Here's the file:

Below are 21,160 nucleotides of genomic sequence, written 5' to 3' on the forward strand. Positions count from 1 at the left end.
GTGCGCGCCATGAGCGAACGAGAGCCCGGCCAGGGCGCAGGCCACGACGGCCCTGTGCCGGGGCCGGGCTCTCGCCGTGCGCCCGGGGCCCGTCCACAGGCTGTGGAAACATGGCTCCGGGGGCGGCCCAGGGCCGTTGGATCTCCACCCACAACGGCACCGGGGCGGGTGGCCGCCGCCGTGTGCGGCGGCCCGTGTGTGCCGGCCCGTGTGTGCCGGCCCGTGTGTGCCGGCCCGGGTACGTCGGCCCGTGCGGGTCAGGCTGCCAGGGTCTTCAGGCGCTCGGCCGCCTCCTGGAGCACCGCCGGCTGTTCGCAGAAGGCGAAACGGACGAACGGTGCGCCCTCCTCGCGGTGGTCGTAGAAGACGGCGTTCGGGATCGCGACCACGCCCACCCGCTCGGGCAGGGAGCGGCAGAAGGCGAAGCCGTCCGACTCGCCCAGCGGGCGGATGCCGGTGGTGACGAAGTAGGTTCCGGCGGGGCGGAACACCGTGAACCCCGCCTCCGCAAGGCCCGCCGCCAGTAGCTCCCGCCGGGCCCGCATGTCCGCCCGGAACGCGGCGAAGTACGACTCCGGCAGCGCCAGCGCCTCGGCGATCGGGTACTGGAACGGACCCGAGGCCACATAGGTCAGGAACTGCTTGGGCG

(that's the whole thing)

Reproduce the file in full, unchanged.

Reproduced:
Below are 21,160 nucleotides of genomic sequence, written 5' to 3' on the forward strand. Positions count from 1 at the left end.
GTGCGCGCCATGAGCGAACGAGAGCCCGGCCAGGGCGCAGGCCACGACGGCCCTGTGCCGGGGCCGGGCTCTCGCCGTGCGCCCGGGGCCCGTCCACAGGCTGTGGAAACATGGCTCCGGGGGCGGCCCAGGGCCGTTGGATCTCCACCCACAACGGCACCGGGGCGGGTGGCCGCCGCCGTGTGCGGCGGCCCGTGTGTGCCGGCCCGTGTGTGCCGGCCCGTGTGTGCCGGCCCGGGTACGTCGGCCCGTGCGGGTCAGGCTGCCAGGGTCTTCAGGCGCTCGGCCGCCTCCTGGAGCACCGCCGGCTGTTCGCAGAAGGCGAAACGGACGAACGGTGCGCCCTCCTCGCGGTGGTCGTAGAAGACGGCGTTCGGGATCGCGACCACGCCCACCCGCTCGGGCAGGGAGCGGCAGAAGGCGAAGCCGTCCGACTCGCCCAGCGGGCGGATGCCGGTGGTGACGAAGTAGGTTCCGGCGGGGCGGAACACCGTGAACCCCGCCTCCGCAAGGCCCGCCGCCAGTAGCTCCCGCCGGGCCCGCATGTCCGCCCGGAACGCGGCGAAGTACGACTCCGGCAGCGCCAGCGCCTCGGCGATCGGGTACTGGAACGGACCCGAGGCCACATAGGTCAGGAACTGCTTGGGCG